Trying the perfume again today, I see a more panoramic view. This is a very full, outspreading, complex, citric, green (fern accord) sharp, fruity (wild berries), floral (lily) and gently mossy composition that although quite odd, is also in another way quite beautifully harmonious. It definitely does have soul and spirit. Like Penelope Tree, the offbeat sixties model pictured here and the ‘alternative Twiggy’, it is the kind of scent that one in a hundred will fall for, but when they do, they will smell fantastic.

The evernew green of my childhood adventures – away from the tedious and moronic bondage of the cub scouts, I would spend my summer holidays playing in the woods all day long with my friends on our bikes, ‘our place’, where we made a secret cabin on an island in the middle of a bog where we could hide out from the adults; it was illegal to be there, we had cut our own hole in the wire fence of the private golf course the woods backed onto, but the heart pounding terror when someone was coming only added to the excitement and the sense of being trapped within a story; great lungfuls of searing fresh air, panting in mud and grasses, bluebells, great ferns….. none of that is really represented here (the closest I have ever come to a true ‘bracken’ like accord is perhaps English Fern by Penhaligons, a gentle, powdery scent from an entirely other era I find soothing and quite dreamy and evocative of the beautiful nature of England). But what is good about Bracken – such a risk-taking name for a perfume I think – is that for once I am smelling something bold and new, not that common these days in perfumery, whether it be niche, or otherwise, on every level from the concept and realization of the fragrance to the execution. An adventure.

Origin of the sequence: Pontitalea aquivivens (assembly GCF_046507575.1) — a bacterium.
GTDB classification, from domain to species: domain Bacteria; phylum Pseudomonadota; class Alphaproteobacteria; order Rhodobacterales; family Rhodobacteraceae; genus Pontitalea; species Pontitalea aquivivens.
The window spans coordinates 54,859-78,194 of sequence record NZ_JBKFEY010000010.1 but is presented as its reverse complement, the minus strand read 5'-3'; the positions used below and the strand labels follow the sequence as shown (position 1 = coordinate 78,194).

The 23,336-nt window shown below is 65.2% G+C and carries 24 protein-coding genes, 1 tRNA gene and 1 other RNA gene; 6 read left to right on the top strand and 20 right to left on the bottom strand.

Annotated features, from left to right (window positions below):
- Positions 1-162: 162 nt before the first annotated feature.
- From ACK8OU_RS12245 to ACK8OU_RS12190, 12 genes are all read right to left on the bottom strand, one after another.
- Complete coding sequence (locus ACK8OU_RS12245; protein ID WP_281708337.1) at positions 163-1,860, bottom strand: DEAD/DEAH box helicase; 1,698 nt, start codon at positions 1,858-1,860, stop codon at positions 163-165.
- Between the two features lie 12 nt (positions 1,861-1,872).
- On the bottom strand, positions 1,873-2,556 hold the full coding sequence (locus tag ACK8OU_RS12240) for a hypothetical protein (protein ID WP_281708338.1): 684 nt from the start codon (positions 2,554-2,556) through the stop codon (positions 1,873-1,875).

Filed under Fougère, Fruit, Green, Narcissus, New Beginnings

24 responses to “BRACKEN by AMOUAGE (2016)